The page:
Business valuation is a touchy subject for many divorcing New Jersey couples. When a couple owns a business, both partners usually contribute to it in separate but equally important ways. Putting a monetary value on each partners' contribution to a jointly-run business can be difficult, but it is necessary as part of the distribution of property during the divorce process. Valuing and dividing shares of a business becomes even more difficult when the business was both partners' primary or only source of income.
Like decisions about spousal support or child custody, many factors must be considered when determining how to fairly divide a business during a divorce. The following four factors are the first things to be considered by the court:
- The business' debts and its assets
- The date of the business' valuation
- The business' income
- The best formula to use to determine the business' value
Once these factors are determined, the court can move on to the actual valuation process. This process often includes help from experienced business operators and appraisers. There are two common formulas that are used to value businesses. These formulas are as follows:
- The book value method. This method of appraisal uses the business' financial records to determine its value. It considers the business' assets and adjusts their value for age, future earning potential, and depreciation.
- The market approach method. This is the method that a prospective buyer would use when valuing a business. It involves the consideration of a business' future earning and growth potential and assigns it a fair market price.
The formula that is best for an individual business is determined by its debts, income, and the divorcing couple's plans for its future. Once an appropriate formula has been decided for a business, its assets' value must be determined. There are two types of asset to consider when making this appraisal:
- Tangible assets. This refers to any office furniture, kitchen equipment, company cars and unsold inventory. It's the product that can be easily sold for a profit.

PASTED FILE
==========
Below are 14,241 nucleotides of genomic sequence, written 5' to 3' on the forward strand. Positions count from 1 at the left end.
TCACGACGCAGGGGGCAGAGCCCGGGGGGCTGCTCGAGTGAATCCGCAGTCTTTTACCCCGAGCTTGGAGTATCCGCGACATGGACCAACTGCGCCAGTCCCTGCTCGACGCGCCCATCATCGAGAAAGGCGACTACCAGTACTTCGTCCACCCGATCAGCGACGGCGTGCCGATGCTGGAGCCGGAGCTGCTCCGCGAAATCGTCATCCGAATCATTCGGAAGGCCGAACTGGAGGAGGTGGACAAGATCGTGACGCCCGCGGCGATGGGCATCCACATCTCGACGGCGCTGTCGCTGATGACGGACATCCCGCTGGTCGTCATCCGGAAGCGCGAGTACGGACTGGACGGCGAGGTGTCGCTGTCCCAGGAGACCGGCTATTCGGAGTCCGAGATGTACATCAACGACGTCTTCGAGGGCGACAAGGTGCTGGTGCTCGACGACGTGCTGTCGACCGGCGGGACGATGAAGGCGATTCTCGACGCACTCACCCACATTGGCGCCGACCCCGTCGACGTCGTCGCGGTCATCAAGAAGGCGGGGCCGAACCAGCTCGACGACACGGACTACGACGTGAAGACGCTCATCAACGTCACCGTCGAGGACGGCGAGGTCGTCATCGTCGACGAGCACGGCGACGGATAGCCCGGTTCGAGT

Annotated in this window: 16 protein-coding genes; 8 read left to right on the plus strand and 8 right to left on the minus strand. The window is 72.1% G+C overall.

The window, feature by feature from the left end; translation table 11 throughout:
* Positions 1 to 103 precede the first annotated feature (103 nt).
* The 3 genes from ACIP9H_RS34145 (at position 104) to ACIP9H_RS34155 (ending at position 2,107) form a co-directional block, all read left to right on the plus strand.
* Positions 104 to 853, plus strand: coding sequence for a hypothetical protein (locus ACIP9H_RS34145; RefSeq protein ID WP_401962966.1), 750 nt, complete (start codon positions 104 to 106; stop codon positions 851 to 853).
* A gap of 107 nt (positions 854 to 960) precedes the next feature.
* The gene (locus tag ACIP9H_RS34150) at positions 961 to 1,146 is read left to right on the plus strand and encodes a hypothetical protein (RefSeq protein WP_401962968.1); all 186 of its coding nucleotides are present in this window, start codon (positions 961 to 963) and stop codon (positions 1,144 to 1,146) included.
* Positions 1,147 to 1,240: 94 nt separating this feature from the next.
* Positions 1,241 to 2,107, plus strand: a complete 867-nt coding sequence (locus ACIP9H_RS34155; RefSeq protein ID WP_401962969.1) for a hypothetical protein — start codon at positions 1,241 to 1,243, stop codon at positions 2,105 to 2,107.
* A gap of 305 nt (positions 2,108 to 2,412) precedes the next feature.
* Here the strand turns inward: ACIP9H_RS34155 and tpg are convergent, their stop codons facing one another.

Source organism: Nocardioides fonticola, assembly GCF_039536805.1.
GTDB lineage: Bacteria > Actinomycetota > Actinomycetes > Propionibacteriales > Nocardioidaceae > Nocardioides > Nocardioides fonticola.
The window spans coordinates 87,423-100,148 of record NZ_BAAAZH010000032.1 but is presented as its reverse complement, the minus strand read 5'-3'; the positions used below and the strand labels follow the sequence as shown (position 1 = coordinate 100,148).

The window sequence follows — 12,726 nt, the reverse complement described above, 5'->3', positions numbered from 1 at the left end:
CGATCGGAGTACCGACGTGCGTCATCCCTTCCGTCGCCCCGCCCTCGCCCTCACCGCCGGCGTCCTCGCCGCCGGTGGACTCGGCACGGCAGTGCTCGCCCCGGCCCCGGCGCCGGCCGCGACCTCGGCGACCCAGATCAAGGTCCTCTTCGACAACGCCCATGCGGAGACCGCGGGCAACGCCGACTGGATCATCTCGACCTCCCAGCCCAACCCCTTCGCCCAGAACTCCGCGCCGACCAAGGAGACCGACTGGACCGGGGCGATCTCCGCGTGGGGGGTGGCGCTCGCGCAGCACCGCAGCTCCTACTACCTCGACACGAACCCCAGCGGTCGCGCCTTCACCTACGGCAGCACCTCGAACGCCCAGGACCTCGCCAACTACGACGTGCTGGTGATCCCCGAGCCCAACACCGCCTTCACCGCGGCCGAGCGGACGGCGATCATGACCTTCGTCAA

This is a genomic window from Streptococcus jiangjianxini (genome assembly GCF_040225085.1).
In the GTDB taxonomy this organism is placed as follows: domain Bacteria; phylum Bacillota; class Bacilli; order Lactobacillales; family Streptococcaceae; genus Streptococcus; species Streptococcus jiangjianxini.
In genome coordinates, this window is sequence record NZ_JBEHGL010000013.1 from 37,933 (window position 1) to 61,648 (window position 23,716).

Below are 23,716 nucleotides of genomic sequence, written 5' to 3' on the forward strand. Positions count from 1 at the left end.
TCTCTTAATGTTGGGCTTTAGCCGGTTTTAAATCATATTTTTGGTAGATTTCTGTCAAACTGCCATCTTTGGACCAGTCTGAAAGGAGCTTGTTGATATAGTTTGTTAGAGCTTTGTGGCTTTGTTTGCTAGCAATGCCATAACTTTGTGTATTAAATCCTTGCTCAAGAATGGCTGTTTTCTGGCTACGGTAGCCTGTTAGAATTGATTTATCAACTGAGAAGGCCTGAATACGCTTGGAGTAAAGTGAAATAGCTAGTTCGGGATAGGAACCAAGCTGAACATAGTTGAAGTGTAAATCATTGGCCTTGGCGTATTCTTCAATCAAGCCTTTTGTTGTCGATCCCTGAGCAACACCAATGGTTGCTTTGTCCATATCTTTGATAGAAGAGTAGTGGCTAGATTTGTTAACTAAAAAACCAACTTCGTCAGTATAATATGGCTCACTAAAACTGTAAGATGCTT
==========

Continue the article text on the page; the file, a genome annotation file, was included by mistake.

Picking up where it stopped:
- Intangible assets. These are the things that can't be sold as easily. Intangible assets are trademarks, patents, and relationships with customers and the community.
Both of these types of assets must be considered during the valuation process if the couple co-owns the business. Additionally, the court must determine whether or not each partner contributed to the business equally. In some cases, one spouse might have made a business his or her full time career while the other only helped with it part time.
It is important to discuss your future plans for your business with your attorney. Do you plan to sell it? Keep it? Buy out your former spouse's interest in it? The answers for these questions can determine how to proceed with your business' valuation during your divorce. Your relationship with your former spouse and your current financial situation, as well as your former spouse's, all play into this decision. Your options are can also largely be determined by your former spouse's wishes for the business' future.
If you are a business owner currently going through a divorce and you want to learn more about your options, call Villani & DeLuca at (732) 965-3525 for your free legal consultation. You'll be able to speak with one of our firm's experienced divorce attorneys who can answer your questions and guide you toward the best way to settle your individual case and concerns. Before you start the business valuation process, know your rights as an owner. Arm yourself with knowledge and expert guidance before embarking on this difficult journey.
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